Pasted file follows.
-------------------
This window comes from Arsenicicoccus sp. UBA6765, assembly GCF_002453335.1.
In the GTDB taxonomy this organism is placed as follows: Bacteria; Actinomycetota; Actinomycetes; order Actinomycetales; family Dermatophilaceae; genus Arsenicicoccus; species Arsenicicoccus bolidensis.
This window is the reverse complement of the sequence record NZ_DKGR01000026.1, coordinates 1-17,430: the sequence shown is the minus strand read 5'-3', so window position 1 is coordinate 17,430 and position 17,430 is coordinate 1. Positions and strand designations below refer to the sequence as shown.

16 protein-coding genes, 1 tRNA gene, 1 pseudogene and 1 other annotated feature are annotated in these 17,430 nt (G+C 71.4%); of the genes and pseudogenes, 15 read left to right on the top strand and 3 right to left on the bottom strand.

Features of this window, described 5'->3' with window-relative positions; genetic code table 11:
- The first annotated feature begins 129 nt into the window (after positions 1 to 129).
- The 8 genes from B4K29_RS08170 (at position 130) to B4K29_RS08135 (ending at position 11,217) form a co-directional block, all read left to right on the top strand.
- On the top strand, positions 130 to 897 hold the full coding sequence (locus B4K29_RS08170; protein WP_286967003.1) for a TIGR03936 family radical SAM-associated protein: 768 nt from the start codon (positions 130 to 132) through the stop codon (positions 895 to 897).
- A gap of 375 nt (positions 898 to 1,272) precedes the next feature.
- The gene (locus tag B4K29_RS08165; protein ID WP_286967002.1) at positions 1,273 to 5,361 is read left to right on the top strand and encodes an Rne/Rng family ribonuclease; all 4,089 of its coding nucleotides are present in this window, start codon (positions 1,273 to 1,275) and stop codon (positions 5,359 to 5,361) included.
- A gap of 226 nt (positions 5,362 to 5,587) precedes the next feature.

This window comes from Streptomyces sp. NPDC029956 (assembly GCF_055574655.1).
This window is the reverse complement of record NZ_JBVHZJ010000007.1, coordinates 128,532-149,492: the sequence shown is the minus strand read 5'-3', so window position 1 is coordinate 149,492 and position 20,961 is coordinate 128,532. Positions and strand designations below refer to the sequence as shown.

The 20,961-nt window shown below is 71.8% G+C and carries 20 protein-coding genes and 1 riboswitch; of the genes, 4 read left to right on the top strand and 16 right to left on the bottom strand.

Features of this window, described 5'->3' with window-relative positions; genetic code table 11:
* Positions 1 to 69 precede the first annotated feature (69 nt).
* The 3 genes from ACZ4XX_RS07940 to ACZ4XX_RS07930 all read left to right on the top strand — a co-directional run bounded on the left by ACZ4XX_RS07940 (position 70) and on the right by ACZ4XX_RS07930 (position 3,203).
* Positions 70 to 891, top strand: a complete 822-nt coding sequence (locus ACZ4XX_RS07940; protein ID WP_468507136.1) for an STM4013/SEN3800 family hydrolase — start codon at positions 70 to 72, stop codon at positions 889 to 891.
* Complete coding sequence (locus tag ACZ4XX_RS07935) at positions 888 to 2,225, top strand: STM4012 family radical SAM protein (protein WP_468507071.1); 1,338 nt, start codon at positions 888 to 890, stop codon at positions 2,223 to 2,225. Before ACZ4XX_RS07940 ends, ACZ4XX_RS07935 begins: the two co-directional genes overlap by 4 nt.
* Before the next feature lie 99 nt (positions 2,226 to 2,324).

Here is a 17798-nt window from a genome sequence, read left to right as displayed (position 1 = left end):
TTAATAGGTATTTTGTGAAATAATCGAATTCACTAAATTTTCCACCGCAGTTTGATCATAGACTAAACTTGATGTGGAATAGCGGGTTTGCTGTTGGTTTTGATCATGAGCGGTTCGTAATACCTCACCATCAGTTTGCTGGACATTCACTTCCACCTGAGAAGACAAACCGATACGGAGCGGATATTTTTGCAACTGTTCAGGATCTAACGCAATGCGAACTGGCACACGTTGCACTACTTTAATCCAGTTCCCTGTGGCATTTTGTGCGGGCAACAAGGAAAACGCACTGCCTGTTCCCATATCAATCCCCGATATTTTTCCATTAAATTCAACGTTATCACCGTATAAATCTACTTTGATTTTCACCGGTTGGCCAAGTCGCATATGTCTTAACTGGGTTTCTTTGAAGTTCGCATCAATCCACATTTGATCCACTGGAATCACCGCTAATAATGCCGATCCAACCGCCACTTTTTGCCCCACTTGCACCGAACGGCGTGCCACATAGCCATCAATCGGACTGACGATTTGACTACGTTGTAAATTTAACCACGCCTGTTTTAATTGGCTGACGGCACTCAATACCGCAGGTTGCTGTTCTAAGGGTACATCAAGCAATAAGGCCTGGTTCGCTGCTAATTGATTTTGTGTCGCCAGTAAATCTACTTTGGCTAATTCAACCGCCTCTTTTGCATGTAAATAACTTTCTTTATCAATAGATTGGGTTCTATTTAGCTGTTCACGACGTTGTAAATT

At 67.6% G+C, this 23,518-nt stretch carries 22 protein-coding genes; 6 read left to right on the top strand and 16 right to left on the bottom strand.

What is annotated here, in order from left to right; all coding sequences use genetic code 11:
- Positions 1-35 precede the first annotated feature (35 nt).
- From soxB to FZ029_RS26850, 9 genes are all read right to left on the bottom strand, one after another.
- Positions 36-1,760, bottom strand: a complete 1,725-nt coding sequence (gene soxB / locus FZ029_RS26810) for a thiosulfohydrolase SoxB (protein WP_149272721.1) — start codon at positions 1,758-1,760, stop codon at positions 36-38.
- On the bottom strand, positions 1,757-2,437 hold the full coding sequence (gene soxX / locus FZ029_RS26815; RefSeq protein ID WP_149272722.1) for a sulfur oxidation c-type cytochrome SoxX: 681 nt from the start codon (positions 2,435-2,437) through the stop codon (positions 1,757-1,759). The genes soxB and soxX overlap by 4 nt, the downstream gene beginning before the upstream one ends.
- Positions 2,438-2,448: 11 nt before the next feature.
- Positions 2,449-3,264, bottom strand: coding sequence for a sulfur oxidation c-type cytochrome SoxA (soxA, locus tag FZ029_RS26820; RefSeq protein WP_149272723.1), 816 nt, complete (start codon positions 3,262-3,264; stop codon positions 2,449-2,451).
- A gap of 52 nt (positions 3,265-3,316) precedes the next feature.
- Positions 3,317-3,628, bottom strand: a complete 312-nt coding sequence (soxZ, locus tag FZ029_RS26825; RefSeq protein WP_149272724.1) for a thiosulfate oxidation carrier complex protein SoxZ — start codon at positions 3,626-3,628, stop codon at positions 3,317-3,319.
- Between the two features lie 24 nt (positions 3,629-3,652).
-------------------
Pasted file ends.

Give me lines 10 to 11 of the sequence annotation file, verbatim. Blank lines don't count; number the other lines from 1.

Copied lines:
- The gene (locus tag B4K29_RS08165; protein ID WP_286967002.1) at positions 1,273 to 5,361 is read left to right on the top strand and encodes an Rne/Rng family ribonuclease; all 4,089 of its coding nucleotides are present in this window, start codon (positions 1,273 to 1,275) and stop codon (positions 5,359 to 5,361) included.
- A gap of 226 nt (positions 5,362 to 5,587) precedes the next feature.